That observation was at the heart of a slew of articles and books dating back to technology columnist Farhad Manjoo’s oft-overlooked but analytically important 2008 book, “True Enough: Learning to Live in a Post-Fact Society,” which located the new success of campaigns of what we would today call fake news — like the 2004 Swift Boat attacks on Sen. John Kerry — in the ability of partisan actors to manipulate the newly fragmented and increasingly digital media ecosystem.
“In the last few years, pollsters and political researchers have begun to document a fundamental shift in the way Americans are thinking about the news,” Manjoo argued, in words as timely today as their were more than nine years ago. “No longer are we merely holding opinions different from one another; we’re also holding different facts. Increasingly our arguments aren’t over what we should be doing … but instead over what is happening.” The new fights would be over “competing visions of reality,” he predicted, correctly.
MoveOn cofounder Eli Pariser continued the argument in his 2011 book, “The Filter Bubble: How the New Personalized Web Is Changing What We Read and How We Think,” blaming personalization as well as fragmentation for the failure of the digital utopian dream.
“For a time, it seemed that the Internet was going to entirely redemocratize society,” Pariser wrote. “Bloggers and citizen journalists would single-handedly rebuild the public media. Politicians would be able to run only with a broad base of support from small, everyday donors. Local governments would become more transparent and accountable to their citizens. And yet the era of civic connection I dreamed about hasn’t come. Democracy requires citizens to see things from another’s point of view, but instead we’re more and more enclosed in our own bubbles. Democracy requires a reliance on shared facts; instead we’re being offered parallel but separate universes.”
“Left to their own devices, personal information filters are a kind of autopropaganda, indoctrinating us with our own ideas, amplifying our desire for things that are familiar and leaving us oblivious to the dangers lurking in the dark territory of the unknown,” he warned.
At the same time our speech is more public and potentially contestable than ever before, we are increasingly cocooned in digital media worlds that reflect and reinforce our own views. And we increasingly live in physically atomized and homogenized communities that reflect our own values back to us, as Bill Bishop documented so well in 2004’s “The Big Sort: Why the Clustering of Like-Minded America Is Tearing Us Apart.”
These dynamics work in dark synergy to amp up political polarization. Also contributing to the divisions are two political cycles’ worth of gerrymandering that have led to a congressional map where seats often are more vigorously contested from the intraparty extremes in primary cycles than by opponents across the aisle.
We are surrounded by a world that reflects us online, except that our once private speech utterances now increasingly take place in micropublics, where we are forced to patrol the boundaries of our filter bubbles, defriending and muting and blocking those who intrude upon or take exception to our worldviews.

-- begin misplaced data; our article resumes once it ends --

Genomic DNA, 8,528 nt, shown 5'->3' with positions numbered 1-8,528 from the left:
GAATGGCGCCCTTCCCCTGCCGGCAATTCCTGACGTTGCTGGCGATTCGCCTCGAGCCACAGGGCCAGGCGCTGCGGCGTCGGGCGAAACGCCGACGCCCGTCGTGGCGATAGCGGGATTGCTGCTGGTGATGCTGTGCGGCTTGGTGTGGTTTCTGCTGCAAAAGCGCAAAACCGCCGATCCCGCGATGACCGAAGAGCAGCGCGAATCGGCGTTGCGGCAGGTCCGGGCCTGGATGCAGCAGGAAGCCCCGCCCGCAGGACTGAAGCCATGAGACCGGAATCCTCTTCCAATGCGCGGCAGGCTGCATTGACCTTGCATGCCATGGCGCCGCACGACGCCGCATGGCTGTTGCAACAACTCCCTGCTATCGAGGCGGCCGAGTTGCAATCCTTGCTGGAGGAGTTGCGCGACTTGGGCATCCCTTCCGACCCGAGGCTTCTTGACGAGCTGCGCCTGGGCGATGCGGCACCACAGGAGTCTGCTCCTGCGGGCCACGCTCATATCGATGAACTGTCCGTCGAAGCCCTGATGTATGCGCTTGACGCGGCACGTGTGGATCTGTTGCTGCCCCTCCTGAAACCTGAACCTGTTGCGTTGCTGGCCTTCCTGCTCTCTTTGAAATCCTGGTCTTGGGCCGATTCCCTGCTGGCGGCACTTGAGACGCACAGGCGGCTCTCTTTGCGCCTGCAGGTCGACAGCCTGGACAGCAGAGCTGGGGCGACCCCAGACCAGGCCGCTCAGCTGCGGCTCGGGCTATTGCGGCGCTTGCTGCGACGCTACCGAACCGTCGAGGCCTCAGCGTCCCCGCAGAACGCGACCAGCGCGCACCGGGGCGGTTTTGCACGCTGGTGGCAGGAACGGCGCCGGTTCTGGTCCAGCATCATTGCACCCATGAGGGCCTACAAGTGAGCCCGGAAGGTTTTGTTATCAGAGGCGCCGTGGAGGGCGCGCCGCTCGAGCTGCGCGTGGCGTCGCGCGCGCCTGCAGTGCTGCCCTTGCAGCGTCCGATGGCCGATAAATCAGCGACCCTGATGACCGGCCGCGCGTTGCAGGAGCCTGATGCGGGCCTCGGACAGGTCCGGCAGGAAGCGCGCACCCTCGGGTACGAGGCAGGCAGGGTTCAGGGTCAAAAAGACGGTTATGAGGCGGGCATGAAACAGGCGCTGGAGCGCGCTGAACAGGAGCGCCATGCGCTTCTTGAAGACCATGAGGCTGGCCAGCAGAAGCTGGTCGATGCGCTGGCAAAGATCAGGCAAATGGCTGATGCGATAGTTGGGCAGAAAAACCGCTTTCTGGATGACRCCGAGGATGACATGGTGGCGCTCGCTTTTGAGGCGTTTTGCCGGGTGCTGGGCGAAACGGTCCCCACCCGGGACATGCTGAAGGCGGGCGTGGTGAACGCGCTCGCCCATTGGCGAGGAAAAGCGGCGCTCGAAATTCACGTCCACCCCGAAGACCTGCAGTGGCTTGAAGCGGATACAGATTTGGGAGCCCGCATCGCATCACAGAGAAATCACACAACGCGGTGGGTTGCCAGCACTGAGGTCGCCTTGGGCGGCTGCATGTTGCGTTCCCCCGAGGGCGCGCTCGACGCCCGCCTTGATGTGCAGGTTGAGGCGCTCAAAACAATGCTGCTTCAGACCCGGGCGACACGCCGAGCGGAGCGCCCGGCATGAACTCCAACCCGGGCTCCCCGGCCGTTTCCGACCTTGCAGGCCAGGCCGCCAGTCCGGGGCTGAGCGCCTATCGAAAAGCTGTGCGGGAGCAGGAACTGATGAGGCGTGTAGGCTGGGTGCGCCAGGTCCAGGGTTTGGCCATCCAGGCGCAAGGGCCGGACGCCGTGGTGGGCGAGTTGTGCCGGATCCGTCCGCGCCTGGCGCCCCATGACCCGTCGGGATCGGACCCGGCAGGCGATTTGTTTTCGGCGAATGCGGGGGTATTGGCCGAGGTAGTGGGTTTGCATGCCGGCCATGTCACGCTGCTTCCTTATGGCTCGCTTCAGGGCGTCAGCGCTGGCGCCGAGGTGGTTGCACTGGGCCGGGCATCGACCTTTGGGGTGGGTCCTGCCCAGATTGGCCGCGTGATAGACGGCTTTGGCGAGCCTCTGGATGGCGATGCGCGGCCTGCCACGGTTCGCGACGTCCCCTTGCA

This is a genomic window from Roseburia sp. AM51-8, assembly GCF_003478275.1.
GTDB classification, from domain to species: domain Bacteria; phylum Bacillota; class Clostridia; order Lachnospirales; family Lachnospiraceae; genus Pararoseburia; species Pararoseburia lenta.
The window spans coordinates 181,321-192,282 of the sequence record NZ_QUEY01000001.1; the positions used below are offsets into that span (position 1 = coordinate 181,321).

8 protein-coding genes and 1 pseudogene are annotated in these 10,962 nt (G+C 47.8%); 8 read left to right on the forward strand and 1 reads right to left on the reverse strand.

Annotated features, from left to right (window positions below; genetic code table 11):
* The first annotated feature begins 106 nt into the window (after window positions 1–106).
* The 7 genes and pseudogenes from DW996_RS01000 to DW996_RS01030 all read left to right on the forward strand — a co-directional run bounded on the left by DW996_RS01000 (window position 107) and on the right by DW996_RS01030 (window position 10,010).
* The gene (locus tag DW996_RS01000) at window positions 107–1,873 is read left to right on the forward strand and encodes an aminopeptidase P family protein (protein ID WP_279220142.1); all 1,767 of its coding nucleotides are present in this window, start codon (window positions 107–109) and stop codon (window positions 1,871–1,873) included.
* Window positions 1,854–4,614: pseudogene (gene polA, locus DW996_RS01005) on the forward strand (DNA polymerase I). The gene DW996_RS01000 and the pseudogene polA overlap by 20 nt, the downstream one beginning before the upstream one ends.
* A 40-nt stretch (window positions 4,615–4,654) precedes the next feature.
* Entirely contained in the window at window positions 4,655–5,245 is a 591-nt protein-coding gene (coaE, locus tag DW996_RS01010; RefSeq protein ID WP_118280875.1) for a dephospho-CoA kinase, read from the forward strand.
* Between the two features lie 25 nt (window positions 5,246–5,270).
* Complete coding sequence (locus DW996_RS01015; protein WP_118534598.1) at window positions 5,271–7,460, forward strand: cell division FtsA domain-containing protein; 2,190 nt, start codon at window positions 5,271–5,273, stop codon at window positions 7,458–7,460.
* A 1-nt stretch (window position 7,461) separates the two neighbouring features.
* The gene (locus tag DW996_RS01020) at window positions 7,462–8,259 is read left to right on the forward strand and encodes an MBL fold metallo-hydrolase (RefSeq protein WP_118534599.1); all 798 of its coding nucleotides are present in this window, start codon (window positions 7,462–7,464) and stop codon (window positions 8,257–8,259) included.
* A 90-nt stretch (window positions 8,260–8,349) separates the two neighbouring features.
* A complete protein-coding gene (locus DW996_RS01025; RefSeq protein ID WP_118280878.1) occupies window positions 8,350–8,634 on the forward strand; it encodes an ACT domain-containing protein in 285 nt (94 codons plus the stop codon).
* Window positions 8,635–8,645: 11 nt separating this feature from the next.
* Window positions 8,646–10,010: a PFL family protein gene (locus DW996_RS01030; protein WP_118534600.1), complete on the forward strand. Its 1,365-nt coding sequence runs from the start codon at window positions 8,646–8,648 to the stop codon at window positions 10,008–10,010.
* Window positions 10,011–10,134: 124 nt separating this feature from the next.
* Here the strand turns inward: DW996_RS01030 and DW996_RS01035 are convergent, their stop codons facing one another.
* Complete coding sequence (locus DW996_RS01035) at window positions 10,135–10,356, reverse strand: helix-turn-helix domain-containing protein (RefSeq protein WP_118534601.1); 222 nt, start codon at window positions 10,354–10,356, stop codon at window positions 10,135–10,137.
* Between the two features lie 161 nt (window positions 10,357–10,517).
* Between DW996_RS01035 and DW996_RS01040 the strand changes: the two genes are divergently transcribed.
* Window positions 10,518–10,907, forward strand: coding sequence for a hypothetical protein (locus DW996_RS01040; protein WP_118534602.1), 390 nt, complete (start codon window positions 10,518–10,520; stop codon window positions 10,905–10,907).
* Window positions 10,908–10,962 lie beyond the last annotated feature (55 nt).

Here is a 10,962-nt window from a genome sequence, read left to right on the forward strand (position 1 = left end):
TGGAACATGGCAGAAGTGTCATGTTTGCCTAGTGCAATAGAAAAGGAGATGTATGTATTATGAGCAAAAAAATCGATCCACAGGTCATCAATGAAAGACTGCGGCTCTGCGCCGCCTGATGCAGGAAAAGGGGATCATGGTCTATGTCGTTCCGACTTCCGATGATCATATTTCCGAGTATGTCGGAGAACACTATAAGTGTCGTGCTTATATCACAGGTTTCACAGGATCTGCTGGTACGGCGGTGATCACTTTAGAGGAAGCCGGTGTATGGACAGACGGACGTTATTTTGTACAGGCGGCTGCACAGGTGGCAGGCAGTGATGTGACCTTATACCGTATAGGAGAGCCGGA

The effort and drama involved in defending what is said online — the ever-present tension between competing worldviews and different speech communities that are now endlessly visible to each other — at once drive people away from the new public squares and radicalize those who witness the fights within them.
There have been many famous cases of individuals driven from the most public of the new digital public squares, Twitter. “Ghostbusters” actress Leslie Jones left Twitter after becoming the target of a broad harassment campaign, though she later returned to using the service. “Twitter, for the past five years, has been a machine where I put in unpaid work and tension headaches come out,” wrote author Lindy West in January, explaining why she was leaving the site. In return for what she shares with the world, “I am micromanaged in real time by strangers; neo-Nazis mine my personal life for vulnerabilities to exploit; and men enjoy unfettered, direct access to my brain so they can inform me, for the thousandth time, that they would gladly rape me if I weren’t so fat.”
Her real reason for leaving “wasn’t the trolls themselves … it was the global repercussions of Twitter’s refusal to stop them,” she wrote, in words that take on additional weight after Charlottesville:
The white supremacist, anti-feminist, isolationist, transphobic “alt-right” movement has been beta-testing its propaganda and intimidation machine on marginalised Twitter communities for years now – how much hate speech will bystanders ignore? When will Twitter intervene and start protecting its users? – and discovered, to its leering delight, that the limit did not exist. No one cared. Twitter abuse was a grand-scale normalisation project, disseminating libel and disinformation, muddying long-held cultural givens such as “racism is bad” and “sexual assault is bad” and “lying is bad” and “authoritarianism is bad,” and ultimately greasing the wheels for Donald Trump’s ascendance to the U.S. presidency. Twitter executives did nothing.